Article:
After the wedding, we were all exhausted, so we all managed to sleep in nicely, even the Wee Boatswain. (Thank you!) We decided to skip the hotel’s breakfast in order to pack and make it to the post-wedding breakfast by 9AM. Of course we all needed to shower, Granouille’s toys were underfoot, WB needed to be fed and napped, and there was bickering.
The breakfast was held at a playground near the wedding site, at a large shady park near the river. The couple had reserved a shelter, but there were a number of shaded tables nearby. The real excitement, however, came from the largest wooden playground structure I’d ever seen, which rose like a castle behind the picnic area. Without even a “by your leave”, G was off and running.
We had a leisurely breakfast of muffins, fruit, and coffee, and got to catch up a bit more with our college friends. When the bridal couple arrived with the flower girl and her brother, G blissfully pulled her into a game of princesses. When it was nearly noon, we said our good-bye’s and piled into the car. G hugged the flower girl, declared her her “very best friend”, and waved piteously as we drove away.
We’d hoped to put a great distance between us and Bloomsburg before stopped for lunch, but that was not to be. Instead, we pulled off an hour and a half later, in State College. We weren’t sure what we’d find, but we turned on the “Parks” points of interest on the NAV system and made our way to the closest one. It turned out to be a wildlife sanctuary with a large field of wildflowers, a barn, some picnic tables, and two portapotties. G thought the portapotties were the cat’s meow and used them repeatedly.
We ate a lovely lunch there, finally putting to use our extensive picnic supplies. We met another family–grandma, grandpa, and granddaughter–who had been walking through the field. We had a long chat and grandma filled us in on their daughter’s “strange ways”–babywearing, nursing, etc.–and confided that she was pregnant again, first making us promise we wouldn’t breathe a word to anyone. (You won’t tell, will you?)
From there, we drove to Somerset, where more college friends were staying. We passed the afternoon somewhat sleepily on a grassy hill near a playground. G played with their older daughter; their younger daughter slept. The Cap’n and the husband discussed vintning and brewing.
Around 5PM, we got on the road again. We had originally hoped to stay in Pittsburgh, but it didn’t seem like we would make it that far. We stopped in New Stanton, PA, along the turnpike, where we found a reasonably priced Fairmount Inn hotel that had suites. We checked in, dined at Eat ‘n Park–a Pennsylvania institution–then took WB home to bed.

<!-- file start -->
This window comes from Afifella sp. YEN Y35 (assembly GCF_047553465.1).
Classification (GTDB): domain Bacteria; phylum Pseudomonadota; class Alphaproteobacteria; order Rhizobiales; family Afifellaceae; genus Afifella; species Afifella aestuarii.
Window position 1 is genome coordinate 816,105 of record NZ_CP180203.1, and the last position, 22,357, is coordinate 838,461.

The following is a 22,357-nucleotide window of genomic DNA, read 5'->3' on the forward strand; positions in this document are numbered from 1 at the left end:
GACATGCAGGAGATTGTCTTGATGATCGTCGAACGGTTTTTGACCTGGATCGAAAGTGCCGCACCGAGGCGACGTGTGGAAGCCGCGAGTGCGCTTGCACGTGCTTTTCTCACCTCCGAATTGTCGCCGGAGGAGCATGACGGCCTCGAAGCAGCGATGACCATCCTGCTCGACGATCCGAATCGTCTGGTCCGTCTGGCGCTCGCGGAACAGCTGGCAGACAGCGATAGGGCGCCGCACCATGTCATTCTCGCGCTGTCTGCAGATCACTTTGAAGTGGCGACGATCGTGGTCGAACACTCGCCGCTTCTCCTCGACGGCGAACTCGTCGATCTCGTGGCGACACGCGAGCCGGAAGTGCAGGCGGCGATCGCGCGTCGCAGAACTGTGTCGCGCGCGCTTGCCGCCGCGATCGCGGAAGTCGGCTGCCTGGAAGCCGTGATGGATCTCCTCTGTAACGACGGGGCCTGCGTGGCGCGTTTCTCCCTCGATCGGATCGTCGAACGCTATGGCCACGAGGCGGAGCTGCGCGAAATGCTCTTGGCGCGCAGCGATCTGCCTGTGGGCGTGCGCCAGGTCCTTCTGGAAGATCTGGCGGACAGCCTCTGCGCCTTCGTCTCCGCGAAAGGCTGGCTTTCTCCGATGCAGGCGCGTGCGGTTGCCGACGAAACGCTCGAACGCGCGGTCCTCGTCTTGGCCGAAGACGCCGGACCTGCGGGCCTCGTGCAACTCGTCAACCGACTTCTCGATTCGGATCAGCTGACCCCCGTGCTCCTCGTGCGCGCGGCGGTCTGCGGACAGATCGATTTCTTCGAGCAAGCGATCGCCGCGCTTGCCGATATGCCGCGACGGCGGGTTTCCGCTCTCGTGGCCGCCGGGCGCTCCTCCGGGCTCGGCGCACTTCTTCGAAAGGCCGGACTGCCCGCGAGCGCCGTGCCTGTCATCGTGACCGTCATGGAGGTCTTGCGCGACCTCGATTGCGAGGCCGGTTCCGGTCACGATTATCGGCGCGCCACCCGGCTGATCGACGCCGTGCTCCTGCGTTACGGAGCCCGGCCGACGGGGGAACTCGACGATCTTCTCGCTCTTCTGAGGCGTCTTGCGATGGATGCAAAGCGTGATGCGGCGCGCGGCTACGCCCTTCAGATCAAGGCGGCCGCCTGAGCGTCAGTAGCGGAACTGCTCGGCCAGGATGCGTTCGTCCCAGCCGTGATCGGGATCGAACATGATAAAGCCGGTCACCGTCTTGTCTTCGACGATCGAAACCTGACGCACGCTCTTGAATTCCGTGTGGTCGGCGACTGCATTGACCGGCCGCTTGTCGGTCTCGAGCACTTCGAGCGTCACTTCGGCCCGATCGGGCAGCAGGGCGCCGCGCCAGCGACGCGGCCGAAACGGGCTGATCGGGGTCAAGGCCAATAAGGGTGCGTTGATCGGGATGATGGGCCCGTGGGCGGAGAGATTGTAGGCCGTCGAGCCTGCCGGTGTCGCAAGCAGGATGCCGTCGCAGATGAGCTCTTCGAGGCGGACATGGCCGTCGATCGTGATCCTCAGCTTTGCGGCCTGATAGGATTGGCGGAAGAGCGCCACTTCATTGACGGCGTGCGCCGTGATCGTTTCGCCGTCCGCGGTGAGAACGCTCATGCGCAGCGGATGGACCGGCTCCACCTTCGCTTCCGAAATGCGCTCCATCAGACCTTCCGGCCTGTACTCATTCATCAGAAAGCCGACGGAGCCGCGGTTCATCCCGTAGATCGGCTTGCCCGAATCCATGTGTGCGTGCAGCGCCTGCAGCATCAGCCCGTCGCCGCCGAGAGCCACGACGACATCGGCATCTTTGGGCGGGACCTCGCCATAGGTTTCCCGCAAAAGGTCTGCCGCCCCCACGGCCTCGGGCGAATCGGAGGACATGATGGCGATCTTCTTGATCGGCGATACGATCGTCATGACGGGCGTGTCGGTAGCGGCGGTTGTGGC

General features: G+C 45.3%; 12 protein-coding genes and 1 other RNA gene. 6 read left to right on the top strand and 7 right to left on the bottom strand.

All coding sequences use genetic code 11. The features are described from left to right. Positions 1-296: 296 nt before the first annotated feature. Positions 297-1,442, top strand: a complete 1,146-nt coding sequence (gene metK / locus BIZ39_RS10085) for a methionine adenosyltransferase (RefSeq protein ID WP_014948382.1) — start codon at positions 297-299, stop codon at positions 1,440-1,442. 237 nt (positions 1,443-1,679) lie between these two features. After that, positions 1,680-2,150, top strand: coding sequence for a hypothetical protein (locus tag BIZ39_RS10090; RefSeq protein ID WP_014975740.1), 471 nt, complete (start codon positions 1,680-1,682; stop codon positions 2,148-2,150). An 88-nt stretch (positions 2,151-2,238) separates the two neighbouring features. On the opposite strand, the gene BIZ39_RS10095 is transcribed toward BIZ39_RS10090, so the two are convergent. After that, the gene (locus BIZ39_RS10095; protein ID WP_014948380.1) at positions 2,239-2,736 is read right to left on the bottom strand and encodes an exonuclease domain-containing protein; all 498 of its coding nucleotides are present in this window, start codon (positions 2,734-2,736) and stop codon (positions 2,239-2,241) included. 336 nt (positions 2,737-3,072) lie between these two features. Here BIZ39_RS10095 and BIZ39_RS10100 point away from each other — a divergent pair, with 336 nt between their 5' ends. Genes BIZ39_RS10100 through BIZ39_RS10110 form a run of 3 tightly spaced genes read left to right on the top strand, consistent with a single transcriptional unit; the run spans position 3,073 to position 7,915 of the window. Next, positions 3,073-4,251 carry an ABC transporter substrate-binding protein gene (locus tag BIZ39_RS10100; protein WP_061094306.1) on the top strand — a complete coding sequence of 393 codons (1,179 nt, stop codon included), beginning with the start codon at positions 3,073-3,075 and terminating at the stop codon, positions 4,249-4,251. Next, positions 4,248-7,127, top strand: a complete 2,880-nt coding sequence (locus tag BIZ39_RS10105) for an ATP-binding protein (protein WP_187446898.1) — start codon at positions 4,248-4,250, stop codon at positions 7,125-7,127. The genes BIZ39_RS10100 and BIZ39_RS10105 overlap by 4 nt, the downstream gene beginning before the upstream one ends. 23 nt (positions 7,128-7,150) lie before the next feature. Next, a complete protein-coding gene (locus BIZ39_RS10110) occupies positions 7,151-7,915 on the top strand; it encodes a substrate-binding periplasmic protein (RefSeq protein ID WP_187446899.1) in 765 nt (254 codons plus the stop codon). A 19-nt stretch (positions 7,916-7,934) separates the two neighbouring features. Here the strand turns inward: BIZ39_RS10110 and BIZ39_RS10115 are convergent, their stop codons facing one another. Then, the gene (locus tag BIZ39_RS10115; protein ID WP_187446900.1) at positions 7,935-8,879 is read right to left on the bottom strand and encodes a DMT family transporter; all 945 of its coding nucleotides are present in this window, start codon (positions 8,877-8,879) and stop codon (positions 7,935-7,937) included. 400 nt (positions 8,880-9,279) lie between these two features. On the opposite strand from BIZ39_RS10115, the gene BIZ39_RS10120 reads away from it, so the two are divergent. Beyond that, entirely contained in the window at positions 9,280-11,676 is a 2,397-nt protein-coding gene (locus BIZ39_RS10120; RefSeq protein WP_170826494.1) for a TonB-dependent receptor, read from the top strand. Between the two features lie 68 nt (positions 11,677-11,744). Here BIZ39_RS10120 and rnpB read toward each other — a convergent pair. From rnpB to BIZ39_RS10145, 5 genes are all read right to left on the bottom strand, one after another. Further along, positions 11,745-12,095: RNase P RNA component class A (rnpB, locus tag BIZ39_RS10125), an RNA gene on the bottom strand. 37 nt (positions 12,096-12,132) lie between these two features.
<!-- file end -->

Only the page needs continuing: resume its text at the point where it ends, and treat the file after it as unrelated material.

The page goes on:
After extracting a promise from G that if the Cap’n took her swimming, she would go to bed quietly and without a fuss, I looked forward to some quiet time in the room. While they got ready I discovered two things–a large hairy black spider in the bathroom and, when I went out to the car to get something, a bunny and a large hairy black cat in the parking lot. I made the Cap’n dispatch the spider, while G crowed about how much braver she was than I am. I dragged her, in her bathing suit, out to the parking lot. She crept after the bunny until it loped away and we could hear it crackling through the field weeds. The cat looked crestfallen, and didn’t stick around once G turned her attentions to him.
She and the Cap’n came back from the pool, exhausted and happy. We promised to make time for swimming in the morning. And then the thunderstorms hit.
After tucking G in, we settled on the couch with our final ration of cocktails–negroni for the Cap’n, a Manhattan for me. G tossed and turned. She asked loud questions; she rolled around on the bed. She sang to herself and called her brother’s name. We all started to fall apart.
If anyone could tell me how to get through this part of traveling with children, I’ll take any suggestions. The Cap’n and I started out well, but that girl–she wears us down. We revoked her swimming-in-the-morning privileges. We counted down. We threatened. We ignored. At one point I found myself in the hallway with her, fiercely whispering under my breath, hoping that we were not causing a scene. Eventually, and with the suddenness of a thunderstorm passing, she fell asleep.